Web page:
Apple will hit $1,111 sooner than you might think

This is one company that may yet have further to fly

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Apple (Nasdaq: AAPL) hasn't been much of a darling this quarter. The stock has closed lower in three of the past four weeks, and the perennial market beater has shed 5.7% of its value this quarter — and a sobering 12.2% since hitting a recent all-time high.

Despite the likelihood that Apple is the bellwether dragging the market in general and tech stocks in particular lower this quarter, I wouldn't be a contrarian if I admitted to being bullish on Apple. Most people are.

A whopping 45 of the 53 major analysts covering the company have it rated as a Buy or Strong Buy. Nearly everybody's sold on Apple's long-term potential.

They're just afraid of buying in now.

A bullish note lost in the wilderness
Even Apple's blowout quarterly report — enough to give the company its only winning week this quarter — hasn't been enough to restore the near-term faith of investors.

Lost in all of the selling was Topeka Capital Markets analyst Brian White. He turned heads a month ago by setting a price target of US$1,001. In retrospect, the move seems poorly timed. His call came just around the time the stock was peaking. However, rightfully impressed by Apple's fiscal second-quarter showing, White bumped his 12-month price target to US$1,111 two weeks ago.

Apple's all-time high of US$644 and targets of US$700 or higher seem so far away right now. The debate at the moment is whether Apple will hit US$500 on the way down before it revisits US$600 on the way up.

Competition – and unhappy resellers in Apple's home (and biggest) market might be reasons for concern

  • Microsoft's (Nasdaq: MSFT) generating buzz for the upcoming Windows 8 operating system, and it's not Vista-flavoured. The new platform will work well with touchscreens, giving the world's largest software giant its first legitimate shot at relevance in tablets. Windows 8 should lead the way in the new wave of portables, where monitors detach from keyboards to double as tablets.
  • Wireless carriers in the US are getting fed up with the huge subsidies they have to shell out to Apple on iPhones and the data-hogging culture of its users who are grandfathered into unlimited data plans. Verizon's (NYSE: VZ) CFO recently voiced his support for Windows Phone as a necessary third ecosystem.
  • AT&T's (NYSE: T) CEO made some interesting comments at a conference a few days ago, including an admission that he regretted ever offering unlimited data to iPhone buyers. He also fears that Apple's iMessage — a free Web-based messaging service — is eating into the company's texting revenue. And he naturally fears Microsoft's own Skype, but his comments are adding fuel to the fire of the love-hate relationship between his company and Apple.
  • Sprint Nextel's (NYSE: S) share price has been declining and its deficits mounting since the country's third largest carrier began offering the iPhone.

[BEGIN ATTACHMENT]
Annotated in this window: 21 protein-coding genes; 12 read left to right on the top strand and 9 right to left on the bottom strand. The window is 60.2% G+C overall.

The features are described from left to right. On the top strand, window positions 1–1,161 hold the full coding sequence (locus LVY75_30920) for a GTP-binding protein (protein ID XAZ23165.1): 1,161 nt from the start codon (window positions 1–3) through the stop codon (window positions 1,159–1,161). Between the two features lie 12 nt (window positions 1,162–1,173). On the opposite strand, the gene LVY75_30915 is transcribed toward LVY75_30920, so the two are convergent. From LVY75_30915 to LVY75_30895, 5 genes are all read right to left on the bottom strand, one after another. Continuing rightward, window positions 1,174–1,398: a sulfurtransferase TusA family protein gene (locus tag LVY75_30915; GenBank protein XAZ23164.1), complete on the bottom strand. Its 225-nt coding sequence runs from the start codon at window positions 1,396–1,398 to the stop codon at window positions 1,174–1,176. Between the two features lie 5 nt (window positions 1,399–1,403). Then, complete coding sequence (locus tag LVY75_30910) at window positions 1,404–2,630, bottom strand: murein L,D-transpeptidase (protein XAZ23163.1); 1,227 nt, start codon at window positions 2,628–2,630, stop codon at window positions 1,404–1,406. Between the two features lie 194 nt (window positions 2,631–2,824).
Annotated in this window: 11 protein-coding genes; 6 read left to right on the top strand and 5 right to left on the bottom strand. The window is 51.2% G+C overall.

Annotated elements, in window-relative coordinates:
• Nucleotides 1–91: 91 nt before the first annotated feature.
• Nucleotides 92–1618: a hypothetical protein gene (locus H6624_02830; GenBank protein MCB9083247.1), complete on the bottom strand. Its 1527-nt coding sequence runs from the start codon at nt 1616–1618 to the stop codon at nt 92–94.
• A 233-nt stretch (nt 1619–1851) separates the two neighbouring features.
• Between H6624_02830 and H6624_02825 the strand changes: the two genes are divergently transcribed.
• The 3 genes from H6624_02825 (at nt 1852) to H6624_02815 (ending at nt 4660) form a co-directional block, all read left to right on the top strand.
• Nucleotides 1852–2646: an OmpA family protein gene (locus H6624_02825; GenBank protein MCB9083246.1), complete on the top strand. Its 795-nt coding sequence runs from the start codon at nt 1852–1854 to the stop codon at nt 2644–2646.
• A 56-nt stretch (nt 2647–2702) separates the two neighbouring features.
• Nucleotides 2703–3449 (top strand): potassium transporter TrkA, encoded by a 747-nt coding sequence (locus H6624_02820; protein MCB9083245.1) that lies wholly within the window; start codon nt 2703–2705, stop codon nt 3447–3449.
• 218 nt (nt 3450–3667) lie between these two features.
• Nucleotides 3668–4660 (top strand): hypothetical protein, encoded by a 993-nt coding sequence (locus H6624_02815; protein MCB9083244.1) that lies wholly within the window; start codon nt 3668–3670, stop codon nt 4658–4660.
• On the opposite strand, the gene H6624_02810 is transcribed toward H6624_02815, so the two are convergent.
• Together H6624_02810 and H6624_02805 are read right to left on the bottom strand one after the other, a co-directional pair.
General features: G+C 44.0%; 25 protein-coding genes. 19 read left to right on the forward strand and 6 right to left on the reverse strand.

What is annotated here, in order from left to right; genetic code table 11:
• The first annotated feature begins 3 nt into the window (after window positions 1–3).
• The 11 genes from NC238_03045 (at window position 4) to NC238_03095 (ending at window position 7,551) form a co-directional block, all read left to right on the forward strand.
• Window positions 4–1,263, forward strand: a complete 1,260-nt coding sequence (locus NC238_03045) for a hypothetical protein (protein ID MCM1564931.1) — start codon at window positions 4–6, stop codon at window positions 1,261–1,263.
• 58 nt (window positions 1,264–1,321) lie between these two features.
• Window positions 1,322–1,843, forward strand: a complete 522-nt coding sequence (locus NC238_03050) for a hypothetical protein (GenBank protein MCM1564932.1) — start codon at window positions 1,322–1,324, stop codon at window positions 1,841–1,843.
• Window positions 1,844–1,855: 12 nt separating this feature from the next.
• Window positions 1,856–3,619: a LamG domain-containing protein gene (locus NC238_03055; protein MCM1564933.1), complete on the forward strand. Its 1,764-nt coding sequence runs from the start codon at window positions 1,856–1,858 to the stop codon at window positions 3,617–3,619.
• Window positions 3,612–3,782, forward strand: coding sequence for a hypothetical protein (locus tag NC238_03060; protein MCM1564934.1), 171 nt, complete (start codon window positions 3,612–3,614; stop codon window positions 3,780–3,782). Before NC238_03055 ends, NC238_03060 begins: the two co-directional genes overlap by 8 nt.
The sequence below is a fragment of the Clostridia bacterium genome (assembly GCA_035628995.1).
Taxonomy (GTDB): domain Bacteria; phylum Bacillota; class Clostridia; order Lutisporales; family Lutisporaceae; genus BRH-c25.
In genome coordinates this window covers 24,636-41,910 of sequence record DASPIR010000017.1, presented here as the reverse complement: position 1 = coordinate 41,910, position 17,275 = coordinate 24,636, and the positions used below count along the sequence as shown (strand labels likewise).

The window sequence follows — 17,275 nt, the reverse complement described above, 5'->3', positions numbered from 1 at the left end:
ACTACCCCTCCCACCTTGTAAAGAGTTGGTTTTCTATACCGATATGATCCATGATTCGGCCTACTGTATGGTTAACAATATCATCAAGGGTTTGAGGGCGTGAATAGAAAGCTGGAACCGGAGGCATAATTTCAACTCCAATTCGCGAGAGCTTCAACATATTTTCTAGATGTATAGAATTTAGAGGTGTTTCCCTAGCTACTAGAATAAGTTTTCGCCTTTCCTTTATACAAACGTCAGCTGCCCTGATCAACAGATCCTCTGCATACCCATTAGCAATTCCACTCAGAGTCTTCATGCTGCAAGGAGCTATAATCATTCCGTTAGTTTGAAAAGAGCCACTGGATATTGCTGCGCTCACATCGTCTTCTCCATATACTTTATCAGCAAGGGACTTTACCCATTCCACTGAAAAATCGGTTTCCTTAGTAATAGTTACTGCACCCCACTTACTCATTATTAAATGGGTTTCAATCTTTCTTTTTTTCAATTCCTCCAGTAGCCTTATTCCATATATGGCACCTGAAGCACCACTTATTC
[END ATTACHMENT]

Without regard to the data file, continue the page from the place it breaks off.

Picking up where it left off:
This partner resentment is important to note, because the iPhone has become Apple's workhorse, accounting for 58% of its revenue this past quarter.

The one thing the bears are forgetting
When was the last time that Apple's stock was this cheap?

It's easy to pull up a stock chart, arrive at the conclusion that Apple is trading far closer to its 52-week high than to its 52-week low, and suggest that the stock isn't cheap at all. After all, Apple's stock began the year at US$405, and it's trading nearly 40% higher, despite the pounding the shares have been taking in recent weeks.

However, Wall Street has also been scrambling to revise its bottom-line targets higher. In December, analysts were eyeing a profit of US$34.77 a share for fiscal 2012, and that estimate has climbed 35% to US$46.87 a share. Fiscal 2013's per-share forecast has surged 38% from US$38.96 to US$53.93. The stock itself has inched just marginally higher than analyst estimates, but we're also now nearly two quarters closer. In other words, on a trailing and forward-looking basis, Apple really is cheaper.

White's seemingly outlandish target of US$1,111 is a crisp 21 times next year's earnings, but isn't that still a discount to Apple's growth rate? A year from now we'll also be more than more than halfway through with fiscal 2013. If we look further out to the US$60.53 profit per share that the pros are targeting for fiscal 2014 and the US$80.59 pegged for fiscal 2015 — even though those targets, too, will probably continue to inch higher –seeing Apple at US$1,111 represents forward earnings multiples of 18 and 14, respectively.

If that sounds fair, keep in mind that we're nowhere close to US$1,111. Apple's stock would have to nearly double to hit those perfectly reasonable targets.

As long as Microsoft doesn't crash Apple's party, we might get there sooner than you think.

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A version of this article, written by Rick Munarizz, originally appeared on

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